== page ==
Science / Space

STEVE in the sky

No, I don’t mean an astronaut called Steve. It’s a celestial phenomenon spotted by citizen scientists and skywatchers and finally starting to be studied. STEVE stands for Strong Thermal Emission Velocity Enhancement, which sounds to me like SWAP — Someone Wanted A Punny Acronym (a phenomenon which can be observed across the sciences, and which I’m not that great at). Regardless of the reasons behind it, STEVE is honestly beautiful. I mean, look at it!

Image credit: Krista Trinder

But to me it’s even better that we can see something beautiful like this and then decide, you know what? I’m going to find out how this works. So a newly released paper confirms that STEVE is not an aurora-type phenomenon. Auroras happen because charged particles from the solar wind and the Earth’s magnetosphere end up in the Earth’s atmosphere, where their energy is lost in brilliant displays: the northern lights, or aurora borealis, and the southern lights, aurora australis.

STEVE is a different kettle of fish, and doesn’t happen because of charged particles precipitating into the atmosphere. It seems from the paper that the scientists aren’t sure yet what it is, but one theory is that it’s a whole new thing related to the ionosphere of the Earth (as opposed to the magnetosphere).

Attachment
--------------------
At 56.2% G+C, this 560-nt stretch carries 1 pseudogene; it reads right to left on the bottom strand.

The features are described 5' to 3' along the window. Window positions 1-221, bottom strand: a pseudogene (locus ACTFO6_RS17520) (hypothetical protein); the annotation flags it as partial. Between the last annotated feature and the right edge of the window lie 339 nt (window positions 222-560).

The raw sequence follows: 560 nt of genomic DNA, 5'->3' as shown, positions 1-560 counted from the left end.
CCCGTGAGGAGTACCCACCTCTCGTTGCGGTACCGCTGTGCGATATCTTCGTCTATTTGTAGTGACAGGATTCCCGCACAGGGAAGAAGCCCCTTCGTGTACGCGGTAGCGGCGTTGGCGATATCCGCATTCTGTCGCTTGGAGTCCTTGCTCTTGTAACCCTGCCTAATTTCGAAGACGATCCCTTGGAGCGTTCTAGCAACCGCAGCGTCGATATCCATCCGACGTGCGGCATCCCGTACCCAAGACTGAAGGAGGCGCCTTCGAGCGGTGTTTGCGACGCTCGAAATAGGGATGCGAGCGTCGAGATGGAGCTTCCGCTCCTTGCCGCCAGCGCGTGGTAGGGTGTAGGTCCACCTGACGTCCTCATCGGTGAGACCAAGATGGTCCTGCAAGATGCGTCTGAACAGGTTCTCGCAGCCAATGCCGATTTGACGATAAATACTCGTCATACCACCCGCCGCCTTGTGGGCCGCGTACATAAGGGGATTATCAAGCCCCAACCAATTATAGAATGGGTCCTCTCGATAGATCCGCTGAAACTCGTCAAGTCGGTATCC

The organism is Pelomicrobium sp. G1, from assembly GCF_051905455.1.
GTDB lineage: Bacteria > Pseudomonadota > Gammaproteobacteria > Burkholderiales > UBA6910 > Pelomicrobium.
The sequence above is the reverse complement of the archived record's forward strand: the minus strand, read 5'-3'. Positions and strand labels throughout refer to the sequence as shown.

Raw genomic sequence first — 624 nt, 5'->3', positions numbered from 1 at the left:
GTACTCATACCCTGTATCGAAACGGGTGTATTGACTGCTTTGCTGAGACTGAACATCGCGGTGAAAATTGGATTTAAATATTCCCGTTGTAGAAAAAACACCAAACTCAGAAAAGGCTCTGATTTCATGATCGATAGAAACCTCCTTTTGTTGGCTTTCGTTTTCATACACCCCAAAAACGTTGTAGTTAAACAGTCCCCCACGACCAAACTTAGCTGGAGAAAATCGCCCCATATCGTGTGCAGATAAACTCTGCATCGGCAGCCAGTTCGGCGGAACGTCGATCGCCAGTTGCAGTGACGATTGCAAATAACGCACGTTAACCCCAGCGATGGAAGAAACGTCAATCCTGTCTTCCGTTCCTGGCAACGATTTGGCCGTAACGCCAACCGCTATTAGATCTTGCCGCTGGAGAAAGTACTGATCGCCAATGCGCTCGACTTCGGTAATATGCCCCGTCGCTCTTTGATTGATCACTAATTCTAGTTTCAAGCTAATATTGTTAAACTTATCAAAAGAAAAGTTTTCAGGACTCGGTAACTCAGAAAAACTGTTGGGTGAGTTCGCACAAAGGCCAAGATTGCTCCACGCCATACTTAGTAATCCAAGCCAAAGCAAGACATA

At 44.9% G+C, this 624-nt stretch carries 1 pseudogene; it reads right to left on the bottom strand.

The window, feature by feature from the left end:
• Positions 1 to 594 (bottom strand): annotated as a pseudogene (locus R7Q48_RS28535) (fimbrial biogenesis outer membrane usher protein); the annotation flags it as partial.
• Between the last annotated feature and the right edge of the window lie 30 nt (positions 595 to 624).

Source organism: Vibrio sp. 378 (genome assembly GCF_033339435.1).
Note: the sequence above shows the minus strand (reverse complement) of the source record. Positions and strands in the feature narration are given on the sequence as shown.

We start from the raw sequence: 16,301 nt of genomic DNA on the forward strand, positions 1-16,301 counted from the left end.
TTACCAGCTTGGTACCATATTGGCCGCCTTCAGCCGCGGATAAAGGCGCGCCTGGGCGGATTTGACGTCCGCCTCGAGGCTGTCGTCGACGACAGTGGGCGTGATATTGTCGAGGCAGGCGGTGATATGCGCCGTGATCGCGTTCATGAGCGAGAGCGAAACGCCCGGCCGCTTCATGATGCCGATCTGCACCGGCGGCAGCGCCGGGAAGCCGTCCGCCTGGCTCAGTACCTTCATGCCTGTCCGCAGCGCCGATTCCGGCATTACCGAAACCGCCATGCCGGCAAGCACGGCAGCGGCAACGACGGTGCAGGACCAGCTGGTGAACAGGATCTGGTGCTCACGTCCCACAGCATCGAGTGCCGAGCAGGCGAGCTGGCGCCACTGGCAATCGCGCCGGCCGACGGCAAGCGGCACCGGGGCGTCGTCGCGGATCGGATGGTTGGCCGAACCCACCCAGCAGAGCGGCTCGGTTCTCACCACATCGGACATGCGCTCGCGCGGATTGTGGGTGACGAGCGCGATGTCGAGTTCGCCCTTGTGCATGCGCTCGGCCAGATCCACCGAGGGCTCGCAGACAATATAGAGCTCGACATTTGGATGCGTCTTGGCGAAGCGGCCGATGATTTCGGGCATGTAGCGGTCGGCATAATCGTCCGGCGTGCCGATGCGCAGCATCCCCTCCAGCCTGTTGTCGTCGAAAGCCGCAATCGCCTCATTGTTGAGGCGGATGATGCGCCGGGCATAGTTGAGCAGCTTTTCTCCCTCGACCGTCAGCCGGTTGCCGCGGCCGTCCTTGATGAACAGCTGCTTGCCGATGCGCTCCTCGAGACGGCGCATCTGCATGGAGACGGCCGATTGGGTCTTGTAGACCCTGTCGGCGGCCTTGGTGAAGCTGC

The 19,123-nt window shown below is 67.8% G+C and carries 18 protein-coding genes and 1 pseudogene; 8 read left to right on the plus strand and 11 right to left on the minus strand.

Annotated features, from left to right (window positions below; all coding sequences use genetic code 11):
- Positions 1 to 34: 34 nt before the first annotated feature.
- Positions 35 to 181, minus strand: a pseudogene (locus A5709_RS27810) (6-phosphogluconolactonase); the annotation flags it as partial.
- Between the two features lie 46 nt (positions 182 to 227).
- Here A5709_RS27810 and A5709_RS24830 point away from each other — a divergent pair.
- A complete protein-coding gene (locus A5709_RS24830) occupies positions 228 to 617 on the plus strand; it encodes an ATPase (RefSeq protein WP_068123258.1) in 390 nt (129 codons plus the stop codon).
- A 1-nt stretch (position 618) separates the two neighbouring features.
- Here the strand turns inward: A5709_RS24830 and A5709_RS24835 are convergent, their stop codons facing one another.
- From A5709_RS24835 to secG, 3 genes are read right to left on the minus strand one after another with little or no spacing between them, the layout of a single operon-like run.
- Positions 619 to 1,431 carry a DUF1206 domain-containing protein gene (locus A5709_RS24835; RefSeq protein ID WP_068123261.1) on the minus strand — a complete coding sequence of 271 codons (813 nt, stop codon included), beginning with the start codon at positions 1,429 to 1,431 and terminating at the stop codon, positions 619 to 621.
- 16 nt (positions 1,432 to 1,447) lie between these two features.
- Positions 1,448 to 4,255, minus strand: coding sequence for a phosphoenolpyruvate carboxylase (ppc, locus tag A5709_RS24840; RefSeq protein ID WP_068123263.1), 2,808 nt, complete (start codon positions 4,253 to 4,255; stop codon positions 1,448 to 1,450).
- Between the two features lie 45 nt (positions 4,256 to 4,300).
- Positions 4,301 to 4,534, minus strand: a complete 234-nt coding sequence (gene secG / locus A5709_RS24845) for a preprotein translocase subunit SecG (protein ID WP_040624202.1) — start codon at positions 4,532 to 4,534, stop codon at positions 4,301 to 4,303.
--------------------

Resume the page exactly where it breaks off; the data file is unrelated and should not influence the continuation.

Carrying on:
It’s kind of satisfying to know that here on Earth, there are new things for us to discover and investigate, even before we actually manage to leave Earth and our solar system and explore the great big universe. And who knows? Earth might be the only place in the knowable universe where we could see STEVE — conditions on Earth could be rare enough that they’re not right for STEVE anywhere else.

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